About 5,000 liver transplants are performed annually in the United States, and a key factor ensuring success is maintaining a healthy donor organ that can function effectively in the recipient. However, transplanted livers typically incur substantial damage when blood flow is restored to the organ after the transplant.
This damage occurs when ischemic, or oxygen-deprived, tissue is re-introduced, or reperfused, to adequate blood flow. The study, to be published in the June issue of the journal Hepatology, showed that use of nitric oxide during reperfusion protected cultured rat liver cells, or hepatocytes, from cell death typically occurring as a result of reperfusion stress.
"Reperfusion stress precipitates the death of the tissue, but our results suggest that the way we reperfuse the liver can reduce injury to it," said Dr. John Lemasters, professor of cell and developmental biology at UNC and senior investigator for the study.
Preventing such damage is relevant in liver transplants and essential to the success of organ transplantation in general, UNC researchers said.
This injury also is central to the nature and development of shock, stroke and heart attacks, Lemasters added.
Cell death due to reperfusion stress results from damage to the hepatocyte's mitochondria, the cellular site of generation for the primary energy molecule in a cell, called adenosine triphosphate (ATP). This damage, known as mitochondrial permeability transition (MPT), opens up the mitochondria to small molecules entering the organelle and interrupting generation of ATP. Then, cell death occurs.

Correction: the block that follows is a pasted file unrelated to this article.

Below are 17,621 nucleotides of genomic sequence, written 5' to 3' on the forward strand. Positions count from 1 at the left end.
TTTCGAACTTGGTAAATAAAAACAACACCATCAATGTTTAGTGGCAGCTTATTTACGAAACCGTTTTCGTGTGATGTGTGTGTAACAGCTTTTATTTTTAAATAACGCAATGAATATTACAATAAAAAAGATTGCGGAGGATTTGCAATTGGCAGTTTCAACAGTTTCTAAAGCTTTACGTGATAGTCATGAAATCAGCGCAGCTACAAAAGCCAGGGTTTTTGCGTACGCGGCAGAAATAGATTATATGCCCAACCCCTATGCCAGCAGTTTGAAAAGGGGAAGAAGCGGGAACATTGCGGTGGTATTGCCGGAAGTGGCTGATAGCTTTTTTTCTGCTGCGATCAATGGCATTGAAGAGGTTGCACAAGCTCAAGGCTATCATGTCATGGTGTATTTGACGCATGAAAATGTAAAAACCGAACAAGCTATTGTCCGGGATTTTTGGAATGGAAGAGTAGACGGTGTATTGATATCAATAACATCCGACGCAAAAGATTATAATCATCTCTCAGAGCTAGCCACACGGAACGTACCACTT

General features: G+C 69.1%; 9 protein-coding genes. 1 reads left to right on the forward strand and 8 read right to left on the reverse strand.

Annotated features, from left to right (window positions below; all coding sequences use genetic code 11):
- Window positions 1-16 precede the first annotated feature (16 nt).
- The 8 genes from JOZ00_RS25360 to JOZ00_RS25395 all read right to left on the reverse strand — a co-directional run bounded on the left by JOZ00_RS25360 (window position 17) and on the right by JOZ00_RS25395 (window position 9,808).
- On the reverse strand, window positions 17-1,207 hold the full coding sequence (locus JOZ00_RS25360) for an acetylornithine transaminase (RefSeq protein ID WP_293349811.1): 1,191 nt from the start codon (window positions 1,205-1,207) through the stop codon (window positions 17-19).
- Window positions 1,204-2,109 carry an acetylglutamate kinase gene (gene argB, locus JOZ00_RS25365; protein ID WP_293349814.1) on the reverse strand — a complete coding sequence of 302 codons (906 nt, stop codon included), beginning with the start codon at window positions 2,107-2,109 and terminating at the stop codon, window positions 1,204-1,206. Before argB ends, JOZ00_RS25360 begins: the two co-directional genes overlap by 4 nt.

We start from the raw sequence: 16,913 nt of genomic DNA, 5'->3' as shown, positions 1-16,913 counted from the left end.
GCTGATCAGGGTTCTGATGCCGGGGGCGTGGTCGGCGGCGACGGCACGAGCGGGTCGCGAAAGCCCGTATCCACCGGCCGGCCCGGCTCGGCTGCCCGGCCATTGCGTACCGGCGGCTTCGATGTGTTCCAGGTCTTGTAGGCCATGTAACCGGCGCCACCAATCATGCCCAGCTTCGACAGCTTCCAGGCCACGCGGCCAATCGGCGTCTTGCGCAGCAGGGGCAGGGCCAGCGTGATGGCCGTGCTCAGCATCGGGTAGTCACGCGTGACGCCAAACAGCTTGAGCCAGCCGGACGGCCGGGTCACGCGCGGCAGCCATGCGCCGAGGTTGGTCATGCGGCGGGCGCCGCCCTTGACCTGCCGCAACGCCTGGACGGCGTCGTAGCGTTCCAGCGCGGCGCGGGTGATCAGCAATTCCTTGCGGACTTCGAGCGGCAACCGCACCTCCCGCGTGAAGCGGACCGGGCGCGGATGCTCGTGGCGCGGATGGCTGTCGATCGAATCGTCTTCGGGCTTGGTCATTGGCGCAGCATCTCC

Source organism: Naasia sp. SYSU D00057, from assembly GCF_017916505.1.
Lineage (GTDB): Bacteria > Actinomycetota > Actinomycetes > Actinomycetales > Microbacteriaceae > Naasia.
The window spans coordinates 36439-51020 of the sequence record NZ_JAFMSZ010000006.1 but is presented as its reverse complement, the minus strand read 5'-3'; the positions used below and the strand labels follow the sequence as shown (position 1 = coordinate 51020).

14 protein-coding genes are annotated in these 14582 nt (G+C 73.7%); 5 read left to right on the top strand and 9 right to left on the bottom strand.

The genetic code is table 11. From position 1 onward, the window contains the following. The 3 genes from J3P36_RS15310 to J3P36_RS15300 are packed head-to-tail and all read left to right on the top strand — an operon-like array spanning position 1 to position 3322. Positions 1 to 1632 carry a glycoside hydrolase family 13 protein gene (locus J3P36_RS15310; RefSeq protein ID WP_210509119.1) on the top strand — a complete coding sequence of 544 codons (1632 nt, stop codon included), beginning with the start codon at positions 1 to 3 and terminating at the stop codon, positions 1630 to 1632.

Nitric oxide exerted its protective effects in the study's model by blocking the MPT-based injury to the hepatocyte, the study showed. "Our cell culture model mimics severe ischemia, and nitric oxide was still effective in blocking cell death," said Dr. Jae-Sung Kim, the primary study author and assistant professor of cell and developmental biology.
Use of nitric oxide after cold storage of the donated organ may help maintain normal liver function after the transplant, the study indicated.
"Nitric oxide protects the liver during the reperfusion phase, after ischemia has occurred, and this means we can intervene in a meaningful way," said Lemasters. "We can treat after disease onset."
Because it reacts rapidly with oxygen, nitric oxide can cause damage to the transplanted liver at certain levels. Therefore, the appropriate concentration of nitric oxide is vital to guarantee its protective effects, the scientists said.
The researchers also discovered that nitric oxide exerts its protective effects by stimulating the liver cells to produce cell-signaling molecules - cGMP, which activates protein kinase G - required for other protective agents in the body to function.
"Our result suggests that cGMP analogues or other agents that elevate cGMP levels in liver cells may also induce this protective effect," said Lemasters.
One of these agents, atrial natriuretic factor, has been shown to protect against the reperfusion stress that occurs after a heart attack. "Our next step is to test our hypothesis that atrial natriuretic factor will be protective against ischemia-reperfusion injury in the liver," said Kim.
The researchers also want to determine if nitric oxide can be protective in an animal liver transplant model.
Drs. Shigetoshi Ohshima and Peter Pediaditakis, postdoctoral researchers, also were authors on the study.
This research was supported by grants from the National Institutes of Health.
By JULIA BRITTAIN
UNC School of Medicine Note: Contact Lemasters at 919-966-5507 or email@example.com
School of Medicine contact: Les Lang 919-843-9687